I shoot out back into the light like a cannonball, pummeled from behind by thousands of gallons of warm salt water, shoving me under in sworls until I emerge in the center of a circle of erratically spouting fountains. I decide to float, letting the ebb and flow have its way with me.
It had been a day of travel, a day of challenges, some of which slid into fun opportunities and others simply remained challenging. We arrived at the Life Rocks Conference, as I opened the I knew I wasn’t up to speed this, that i was going to feel profoundly overwhelmed, but we’d driven all this way. I stepped into a wall of zigzagging energy blasting out of all the activated and wild playspaces at this kind of burning man for families, already in full swing.
Then the kids had the audacity to ask me if I wanted to go waterslidin’.
Did I? Did I want to get into a bikini in front of hundreds of people? Uh, hell no. Did I feel up to the task of remembering how to have fun at a water park? Uh, not at all. Not even a little bit, but the difference between this invite, and all the other ones I’d been dodging was that I was so fucking bored of feeling like a wanker. It had lost every drop of novelty and charm. Four hours in and I sorely missed Me.
I missed how great I feel being my playful, mischievous, funded, creative and ready to play self. So, I said yes. And started lining up with that yes. As I slipped into my bikini (didn’t take long, it’s freakin’ teeny) I paused to rub coconut oil on my body and thank each part for its work in my life. I paused on my soft, warm belly and thanked it for bearing three children, and for dealing with the occasional MacDonald’s french fry with such grace. And for being so good at letting me know when I need more fuel. My legs I kind of fell in love with in a new way, realizing how they run so beautifully, and dance so inspiredly. After the ritual, I felt differently about my body and my readiness.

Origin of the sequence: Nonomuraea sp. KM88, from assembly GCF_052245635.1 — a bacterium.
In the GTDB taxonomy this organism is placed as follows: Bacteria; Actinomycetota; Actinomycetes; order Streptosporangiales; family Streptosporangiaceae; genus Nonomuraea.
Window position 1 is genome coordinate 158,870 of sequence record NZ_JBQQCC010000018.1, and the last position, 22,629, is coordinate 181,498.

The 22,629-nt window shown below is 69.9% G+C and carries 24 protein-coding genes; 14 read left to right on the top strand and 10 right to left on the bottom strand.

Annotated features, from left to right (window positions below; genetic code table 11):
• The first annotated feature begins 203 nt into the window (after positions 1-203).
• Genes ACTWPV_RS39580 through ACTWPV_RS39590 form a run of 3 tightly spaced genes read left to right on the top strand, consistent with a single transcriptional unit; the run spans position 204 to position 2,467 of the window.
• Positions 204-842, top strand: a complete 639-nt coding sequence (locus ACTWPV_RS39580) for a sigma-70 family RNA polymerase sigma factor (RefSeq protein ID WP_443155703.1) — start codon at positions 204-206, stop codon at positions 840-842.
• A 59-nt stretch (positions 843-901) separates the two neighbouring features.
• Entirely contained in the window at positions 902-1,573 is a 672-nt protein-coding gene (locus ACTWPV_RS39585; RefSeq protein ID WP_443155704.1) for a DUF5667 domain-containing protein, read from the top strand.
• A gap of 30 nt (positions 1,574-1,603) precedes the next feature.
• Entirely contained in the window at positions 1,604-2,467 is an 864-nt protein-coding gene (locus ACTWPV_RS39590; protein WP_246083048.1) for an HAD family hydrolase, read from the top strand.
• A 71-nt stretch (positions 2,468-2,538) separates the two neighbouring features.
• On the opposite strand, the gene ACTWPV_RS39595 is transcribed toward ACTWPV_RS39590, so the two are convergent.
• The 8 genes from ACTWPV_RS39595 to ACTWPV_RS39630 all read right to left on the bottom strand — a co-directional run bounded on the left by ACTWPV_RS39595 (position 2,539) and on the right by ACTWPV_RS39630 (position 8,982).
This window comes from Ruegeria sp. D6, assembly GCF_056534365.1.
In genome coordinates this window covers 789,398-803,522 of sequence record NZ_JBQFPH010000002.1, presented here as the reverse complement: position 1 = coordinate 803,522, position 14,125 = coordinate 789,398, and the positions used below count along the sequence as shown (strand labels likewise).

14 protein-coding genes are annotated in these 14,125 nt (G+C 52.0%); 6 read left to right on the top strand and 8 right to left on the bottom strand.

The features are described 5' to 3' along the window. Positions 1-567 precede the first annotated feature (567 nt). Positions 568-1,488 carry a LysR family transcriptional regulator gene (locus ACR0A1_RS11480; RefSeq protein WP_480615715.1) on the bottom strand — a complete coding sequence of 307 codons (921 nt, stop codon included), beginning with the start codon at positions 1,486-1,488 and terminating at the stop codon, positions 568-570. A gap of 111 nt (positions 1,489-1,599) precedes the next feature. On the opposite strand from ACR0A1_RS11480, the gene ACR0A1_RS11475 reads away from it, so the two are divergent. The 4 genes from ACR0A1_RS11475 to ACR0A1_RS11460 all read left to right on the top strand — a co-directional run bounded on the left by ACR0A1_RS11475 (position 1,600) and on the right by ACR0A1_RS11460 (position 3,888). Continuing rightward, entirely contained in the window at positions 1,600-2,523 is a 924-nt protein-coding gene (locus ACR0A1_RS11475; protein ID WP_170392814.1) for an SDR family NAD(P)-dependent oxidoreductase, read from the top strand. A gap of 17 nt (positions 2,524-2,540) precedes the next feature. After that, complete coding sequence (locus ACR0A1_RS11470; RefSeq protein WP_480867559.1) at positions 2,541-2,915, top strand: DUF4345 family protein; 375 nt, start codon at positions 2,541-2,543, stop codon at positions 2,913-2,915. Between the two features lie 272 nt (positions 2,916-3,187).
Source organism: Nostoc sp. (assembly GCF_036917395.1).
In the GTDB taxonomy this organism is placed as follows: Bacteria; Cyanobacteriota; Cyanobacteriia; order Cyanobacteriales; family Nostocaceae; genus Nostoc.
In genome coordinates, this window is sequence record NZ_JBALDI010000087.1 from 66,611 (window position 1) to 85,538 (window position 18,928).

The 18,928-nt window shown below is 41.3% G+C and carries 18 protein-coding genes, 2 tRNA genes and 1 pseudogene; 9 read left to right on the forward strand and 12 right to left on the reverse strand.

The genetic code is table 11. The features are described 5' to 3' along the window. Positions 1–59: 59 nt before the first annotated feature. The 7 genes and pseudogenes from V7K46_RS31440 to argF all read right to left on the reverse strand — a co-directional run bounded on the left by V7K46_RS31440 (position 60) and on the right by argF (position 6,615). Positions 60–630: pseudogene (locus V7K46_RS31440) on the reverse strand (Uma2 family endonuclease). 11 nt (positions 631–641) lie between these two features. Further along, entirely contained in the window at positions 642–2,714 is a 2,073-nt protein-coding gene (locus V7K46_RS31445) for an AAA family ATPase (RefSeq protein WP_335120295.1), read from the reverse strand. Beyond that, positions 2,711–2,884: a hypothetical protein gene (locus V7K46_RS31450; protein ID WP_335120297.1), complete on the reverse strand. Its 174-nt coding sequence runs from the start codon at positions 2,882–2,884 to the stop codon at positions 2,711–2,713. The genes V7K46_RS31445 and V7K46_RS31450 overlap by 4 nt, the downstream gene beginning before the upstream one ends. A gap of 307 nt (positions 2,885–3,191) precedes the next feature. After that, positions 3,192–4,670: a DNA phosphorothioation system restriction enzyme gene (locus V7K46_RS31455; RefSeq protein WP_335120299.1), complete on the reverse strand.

As I entered the water park, with fountains and slides and wave pools and all the watery playful splendor you can imagine, I found myself climbing the layers and layers of stairs to my first waterslide experience in years, and my first indoor one, still in that haze that accompanies a fuss. Stair after stair, bare feet carrying me to the top where four different tubes, gushing water awaited me, there and I felt like Indiana Jones at some important crossroads. I chose the blind one first. It was certainly the most difficult and most scary but I was tired of being asleep. I longed to be awake in the life I’d chosen.
As I let go into the darkness, I felt something let go in me. I didn’t fight the speed, but relaxed deeper into each tail spin, drop and curve, as my body picked up more and more speed. And I could see nothing. Absolute darkness. When I came out of the pool, the only thought in my mind was, “again.” I felt like a child, all thrill and greed for thrill as I tried out every slide, loving the feeling of being carried and shot out into the air, loving the immersion in so much warm water and the proximity to so much thrill and speed and whush.
Later, I lay in the circle of fountains, finally relaxed, not coma-relax, but play-relaxed, ready, happy, open, and I stumbled upon a new understanding of the word balance, which has been kind of an irksome topic for me. (I get so bored by the notion of perpetual balance, with no gaps or spaces of growth-rich chaos, that I think I’d thrown out the baby with the bathtub there.) Here, I felt in absolute balance. I was in love with my body again, as a vessel for my full tilt playing. I was even in love with the sadness earlier, as clarifying as it was. I felt, in a way I never have before, conscious of how properly poised upon the fulcrum of my beingness I am. It isn’t that play solves all my problems, but that it elevates me to where I can move with the movingness.